The very top comment of this submission reminds me of the good and bad sides of open source projects.

Another interesting model that sees uptake in the US is the Dan Wei, a corporation that controls the entire life and thoughts of its employees:

https://en.wikipedia.org/wiki/Work_unit


The professor you're talking about doesn't disagree with what you're saying, he's happy for people to self-organize and live in a Kibbutz (even though he thinks it won't work), as long as it's opt-in and the state isn't trying to coerce all members of society into it.


People occasionally post random stuff that might seem interesting to others. Sometimes they hit the mark sometimes less so.

I guess someone that has never heard of a Kibbutz might find it interesting


Is this being posted now in response to Sheikh Jarrah?


Oooof, that is a pretty one sided wikipedia page there.


Please add a few hints on how it could be made more balanced, what is missing, etc.

Most of us readers haven't been to a kibbutz.


How early ateist settlers used religion like symbols in their everyday life https://www.imdb.com/title/tt5530042/


Israeli kibbutzim are unsustainable model.

They only lasted for the following reasons:

1. exploiting external workers (new immigrants, Arabs, foreign Thai workers)

2. huge subsidies and debt write-offs were provided by the left-wing governments (until the right-wing redirected them to building in Judea & Samaria)

3. Stealing public resources: converting the free agricultural lands to real estate, privatizing public waterfronts for use in their B&B businesses, etc.

Similarly like Crypto is parasitizing on the global financial system, Kibbutzim were parasitizing on the Israeli state and its taxpayers.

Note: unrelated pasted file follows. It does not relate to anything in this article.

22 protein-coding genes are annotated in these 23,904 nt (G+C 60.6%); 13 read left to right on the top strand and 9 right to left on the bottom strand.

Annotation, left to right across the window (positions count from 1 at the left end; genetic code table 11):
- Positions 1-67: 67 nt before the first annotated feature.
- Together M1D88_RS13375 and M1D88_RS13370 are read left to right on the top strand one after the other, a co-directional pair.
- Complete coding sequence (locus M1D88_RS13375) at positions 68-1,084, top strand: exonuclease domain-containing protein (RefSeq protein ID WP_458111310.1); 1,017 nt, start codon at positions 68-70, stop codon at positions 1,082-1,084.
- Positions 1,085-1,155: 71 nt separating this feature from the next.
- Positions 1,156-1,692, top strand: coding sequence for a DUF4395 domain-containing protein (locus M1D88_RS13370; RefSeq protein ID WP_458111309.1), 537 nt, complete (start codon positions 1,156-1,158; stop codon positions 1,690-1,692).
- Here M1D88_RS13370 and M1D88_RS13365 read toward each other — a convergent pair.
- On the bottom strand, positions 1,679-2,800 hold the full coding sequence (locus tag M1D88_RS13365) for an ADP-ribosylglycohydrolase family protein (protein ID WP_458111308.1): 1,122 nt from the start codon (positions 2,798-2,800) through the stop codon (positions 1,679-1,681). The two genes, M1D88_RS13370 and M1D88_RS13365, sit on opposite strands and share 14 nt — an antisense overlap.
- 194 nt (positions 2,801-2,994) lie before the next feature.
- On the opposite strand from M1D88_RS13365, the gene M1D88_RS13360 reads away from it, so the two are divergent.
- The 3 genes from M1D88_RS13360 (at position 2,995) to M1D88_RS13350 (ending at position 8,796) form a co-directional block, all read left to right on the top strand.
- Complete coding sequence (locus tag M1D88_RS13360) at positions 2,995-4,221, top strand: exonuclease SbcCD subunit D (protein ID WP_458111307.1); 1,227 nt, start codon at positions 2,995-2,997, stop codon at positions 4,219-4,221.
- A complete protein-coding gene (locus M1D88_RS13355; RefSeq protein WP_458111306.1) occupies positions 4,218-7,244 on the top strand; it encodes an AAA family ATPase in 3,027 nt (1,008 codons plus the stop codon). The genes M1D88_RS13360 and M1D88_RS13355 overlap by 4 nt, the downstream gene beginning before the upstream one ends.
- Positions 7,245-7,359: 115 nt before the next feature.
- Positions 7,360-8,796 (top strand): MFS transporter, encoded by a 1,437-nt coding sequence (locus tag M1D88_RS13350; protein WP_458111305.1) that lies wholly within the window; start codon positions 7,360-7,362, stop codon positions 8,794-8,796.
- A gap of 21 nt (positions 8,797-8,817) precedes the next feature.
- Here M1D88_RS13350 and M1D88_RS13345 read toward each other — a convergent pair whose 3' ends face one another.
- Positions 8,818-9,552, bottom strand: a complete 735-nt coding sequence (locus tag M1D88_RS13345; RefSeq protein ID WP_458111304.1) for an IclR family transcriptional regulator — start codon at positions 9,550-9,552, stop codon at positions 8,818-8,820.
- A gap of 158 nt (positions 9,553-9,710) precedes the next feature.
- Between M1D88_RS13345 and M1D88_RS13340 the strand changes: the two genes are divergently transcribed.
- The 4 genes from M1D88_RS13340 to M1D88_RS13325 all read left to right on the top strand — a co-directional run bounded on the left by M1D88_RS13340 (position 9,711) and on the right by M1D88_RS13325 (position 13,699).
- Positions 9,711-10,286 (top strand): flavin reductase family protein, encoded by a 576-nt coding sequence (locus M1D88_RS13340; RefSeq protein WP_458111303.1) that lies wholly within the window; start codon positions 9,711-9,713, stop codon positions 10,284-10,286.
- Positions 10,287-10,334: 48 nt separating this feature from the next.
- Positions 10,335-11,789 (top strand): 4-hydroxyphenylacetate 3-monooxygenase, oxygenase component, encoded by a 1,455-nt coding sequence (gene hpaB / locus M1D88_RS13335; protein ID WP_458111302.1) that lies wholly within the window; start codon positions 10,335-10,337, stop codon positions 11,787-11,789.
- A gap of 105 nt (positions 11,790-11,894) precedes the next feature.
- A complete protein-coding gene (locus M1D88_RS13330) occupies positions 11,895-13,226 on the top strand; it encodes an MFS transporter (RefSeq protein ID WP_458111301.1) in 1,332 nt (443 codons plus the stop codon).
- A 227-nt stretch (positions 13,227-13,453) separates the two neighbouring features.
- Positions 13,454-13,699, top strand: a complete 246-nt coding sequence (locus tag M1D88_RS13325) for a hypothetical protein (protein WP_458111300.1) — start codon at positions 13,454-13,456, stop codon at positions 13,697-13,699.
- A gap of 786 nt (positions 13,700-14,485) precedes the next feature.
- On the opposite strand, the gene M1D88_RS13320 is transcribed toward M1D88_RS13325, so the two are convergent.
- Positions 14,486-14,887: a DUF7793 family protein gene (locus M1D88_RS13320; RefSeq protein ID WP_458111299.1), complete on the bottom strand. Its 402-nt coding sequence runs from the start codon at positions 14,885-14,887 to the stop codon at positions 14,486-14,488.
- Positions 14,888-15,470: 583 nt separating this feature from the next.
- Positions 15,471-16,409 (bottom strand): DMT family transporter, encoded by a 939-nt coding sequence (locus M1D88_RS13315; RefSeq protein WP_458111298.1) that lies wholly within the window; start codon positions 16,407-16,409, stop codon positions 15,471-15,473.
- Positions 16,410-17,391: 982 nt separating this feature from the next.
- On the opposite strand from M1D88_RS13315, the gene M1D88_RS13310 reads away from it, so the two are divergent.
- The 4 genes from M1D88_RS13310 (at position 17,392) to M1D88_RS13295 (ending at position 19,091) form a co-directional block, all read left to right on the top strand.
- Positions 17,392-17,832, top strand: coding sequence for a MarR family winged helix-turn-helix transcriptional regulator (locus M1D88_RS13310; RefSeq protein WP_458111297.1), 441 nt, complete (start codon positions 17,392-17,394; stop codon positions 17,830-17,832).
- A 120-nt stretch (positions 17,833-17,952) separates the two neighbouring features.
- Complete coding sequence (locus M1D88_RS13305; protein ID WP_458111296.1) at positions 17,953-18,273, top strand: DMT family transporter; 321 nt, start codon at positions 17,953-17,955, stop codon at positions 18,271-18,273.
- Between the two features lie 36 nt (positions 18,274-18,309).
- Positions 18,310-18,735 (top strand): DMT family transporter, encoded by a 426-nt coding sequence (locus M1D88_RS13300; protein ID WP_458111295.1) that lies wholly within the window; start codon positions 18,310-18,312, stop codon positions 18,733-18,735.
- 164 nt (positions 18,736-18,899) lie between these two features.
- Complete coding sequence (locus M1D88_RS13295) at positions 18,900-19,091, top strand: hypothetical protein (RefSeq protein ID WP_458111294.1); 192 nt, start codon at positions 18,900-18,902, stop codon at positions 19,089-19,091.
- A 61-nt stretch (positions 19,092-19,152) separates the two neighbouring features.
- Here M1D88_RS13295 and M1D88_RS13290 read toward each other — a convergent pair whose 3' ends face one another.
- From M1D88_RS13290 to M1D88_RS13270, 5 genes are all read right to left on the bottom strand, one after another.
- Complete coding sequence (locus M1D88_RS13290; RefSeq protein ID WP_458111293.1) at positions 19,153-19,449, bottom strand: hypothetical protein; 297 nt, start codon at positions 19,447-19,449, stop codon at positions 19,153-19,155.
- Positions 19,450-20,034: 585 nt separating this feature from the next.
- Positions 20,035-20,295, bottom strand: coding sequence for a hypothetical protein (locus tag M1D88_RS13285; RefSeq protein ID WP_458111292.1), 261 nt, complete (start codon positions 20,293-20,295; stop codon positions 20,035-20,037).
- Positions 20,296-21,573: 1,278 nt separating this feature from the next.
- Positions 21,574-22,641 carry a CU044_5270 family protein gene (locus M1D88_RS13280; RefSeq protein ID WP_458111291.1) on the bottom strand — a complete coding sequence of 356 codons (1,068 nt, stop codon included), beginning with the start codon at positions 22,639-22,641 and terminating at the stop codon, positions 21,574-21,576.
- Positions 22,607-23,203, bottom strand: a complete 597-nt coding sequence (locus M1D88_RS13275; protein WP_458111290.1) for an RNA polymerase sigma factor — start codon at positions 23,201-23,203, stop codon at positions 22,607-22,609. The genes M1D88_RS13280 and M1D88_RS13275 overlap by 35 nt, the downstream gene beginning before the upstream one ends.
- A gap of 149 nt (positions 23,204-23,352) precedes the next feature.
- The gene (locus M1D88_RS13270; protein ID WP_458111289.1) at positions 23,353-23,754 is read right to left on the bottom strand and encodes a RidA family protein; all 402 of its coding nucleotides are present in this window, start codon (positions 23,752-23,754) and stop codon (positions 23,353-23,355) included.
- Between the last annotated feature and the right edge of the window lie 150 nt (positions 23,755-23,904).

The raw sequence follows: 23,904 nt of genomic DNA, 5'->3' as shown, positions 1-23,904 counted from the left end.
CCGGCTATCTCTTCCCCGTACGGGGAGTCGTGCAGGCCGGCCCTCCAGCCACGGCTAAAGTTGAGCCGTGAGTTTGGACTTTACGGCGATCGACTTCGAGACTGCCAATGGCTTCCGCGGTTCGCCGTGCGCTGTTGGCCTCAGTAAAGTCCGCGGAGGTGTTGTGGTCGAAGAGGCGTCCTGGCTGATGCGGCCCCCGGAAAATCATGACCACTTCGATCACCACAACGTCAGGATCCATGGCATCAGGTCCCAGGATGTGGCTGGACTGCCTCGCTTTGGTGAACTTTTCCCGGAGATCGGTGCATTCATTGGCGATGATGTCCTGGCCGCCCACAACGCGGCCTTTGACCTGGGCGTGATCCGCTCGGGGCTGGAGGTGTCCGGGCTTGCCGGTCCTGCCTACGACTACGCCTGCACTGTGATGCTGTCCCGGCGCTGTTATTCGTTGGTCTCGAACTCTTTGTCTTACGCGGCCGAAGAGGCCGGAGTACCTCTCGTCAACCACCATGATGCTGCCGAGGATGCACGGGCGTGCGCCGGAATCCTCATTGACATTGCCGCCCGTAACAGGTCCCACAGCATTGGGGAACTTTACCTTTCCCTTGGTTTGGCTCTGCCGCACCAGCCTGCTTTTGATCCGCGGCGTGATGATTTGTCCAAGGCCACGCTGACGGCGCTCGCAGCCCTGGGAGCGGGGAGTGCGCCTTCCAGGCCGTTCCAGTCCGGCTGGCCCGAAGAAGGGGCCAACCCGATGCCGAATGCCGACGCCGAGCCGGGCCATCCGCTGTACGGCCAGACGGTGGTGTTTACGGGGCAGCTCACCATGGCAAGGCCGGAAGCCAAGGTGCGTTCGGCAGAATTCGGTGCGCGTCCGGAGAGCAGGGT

I wholeheartedly endorse the idea of kibbutz. It's a patch of peaceful communist living which you can walk into, and, most importantly, walk out of. A great demo of the upsides and the downsides of it.

I mean, between consenting adults, anything.


i always find it surprising how in every conversation i had with friend from the far left, they always forget to mention that there was actually one successful attempt at living in the "communism" mindset, without turning into a totalitarian regime.

The thing is the hate israel gets today (especially from the left) prevents them from ever using this argument.


There are at least a few others - e.g. the paris commune and anarchist spain, not to mention the early days of the Soviet Union.

The most consistent quality they shared was a tendency to be violently attacked.


  "early days of the Soviet Union."
The early days of the Nazi regime weren't that bad, either.

  "Paris commune"
The Paris commune only lasted for a few months. If history is any guide, it would've turned into an authoritarian hellhole eventually.


They did have some kooky policies like the abolition of child labor. Some people today are still against this even today on the basis that it's pro freedom and really it's better for the children in the long run:

https://www.learnliberty.org/videos/economic-freedom-does-ch...

In all likelihood had it not been brutally suppressed it probably would have ended up being somewhat like norway.


I'm more than happy to adopt the small handful of things that they got right, while rejecting all the other stuff that inevitably leads to misery, poverty, and mass death.


Like what other stuff? Separation of church and state? Rent remission? Postponement of commercial debt obligations? Pensions?

Or the feminist stuff maybe?


> Like what other stuff?

Total suppression of the free-press and banning debt and interest, for example.

It only lasted for a few months so it's hard to say how far it would've descended into nightmare, but we have a long, long history of miserable socialist states with lofty initial ideals that survived beyond their honeymoon period for the purposes of that analysis.


This is true, but the difference is obvious. People join kibbutzim because they want to. Voluntary communism might work; imposed communism never has.


What’s the context here? Why is this on HN?